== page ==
Driving through the area late this summer, you may have noticed an abundance of these beautiful purple flower spikes. You’ll see them in the low-lying fields, swamps, and ditches along the road. I snapped these photos on the side of Route 114 near the New London-Sutton town line.
Though beautiful, these herbaceous perennials are the highly invasive Lythrum salicaria. Purple Loosestrife, as it is commonly known, is native to Europe and Asia and spreads very easily in NH by seeds and cuttings. As colonies of this plant form, they choke out and displace species native to our sensitive wetland environments. Purple Loosestrife alters the plant communities living in wetland areas, reducing the natural habitat and food sources for the fauna in these areas.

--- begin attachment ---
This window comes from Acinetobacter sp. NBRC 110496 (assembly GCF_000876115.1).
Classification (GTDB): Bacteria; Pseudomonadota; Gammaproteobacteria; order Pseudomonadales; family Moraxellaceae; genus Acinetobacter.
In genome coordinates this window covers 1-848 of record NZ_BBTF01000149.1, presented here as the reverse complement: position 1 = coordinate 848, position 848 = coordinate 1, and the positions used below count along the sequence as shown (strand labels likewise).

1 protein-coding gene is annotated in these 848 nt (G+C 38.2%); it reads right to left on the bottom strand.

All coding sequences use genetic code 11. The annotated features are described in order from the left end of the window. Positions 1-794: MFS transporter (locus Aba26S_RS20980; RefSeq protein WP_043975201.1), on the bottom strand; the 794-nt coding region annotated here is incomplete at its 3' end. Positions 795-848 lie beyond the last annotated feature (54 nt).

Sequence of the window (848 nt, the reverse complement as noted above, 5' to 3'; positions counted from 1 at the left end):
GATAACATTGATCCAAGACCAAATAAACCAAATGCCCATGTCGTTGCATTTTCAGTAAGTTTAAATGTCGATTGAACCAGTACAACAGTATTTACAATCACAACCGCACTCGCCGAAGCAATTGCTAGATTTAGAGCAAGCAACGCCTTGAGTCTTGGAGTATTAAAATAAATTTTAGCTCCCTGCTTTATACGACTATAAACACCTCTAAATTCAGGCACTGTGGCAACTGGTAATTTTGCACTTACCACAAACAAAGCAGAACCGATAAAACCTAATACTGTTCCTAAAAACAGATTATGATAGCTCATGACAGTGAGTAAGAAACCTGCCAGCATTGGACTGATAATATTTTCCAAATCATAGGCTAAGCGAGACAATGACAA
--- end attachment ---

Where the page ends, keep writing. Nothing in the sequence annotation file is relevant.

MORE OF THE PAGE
Purple Loosestrife has no natural predators in this area, though biological controls including some beetles are being studied and considered to manage the invasive threat. The best approach to removal is physically pulling entire plants before they seed and burning the remains, though this is probably unfeasible for large colonies. Consider reaching out to the NHDES Exotic Species program for more information and best practices to deal with any invasive species you may come across.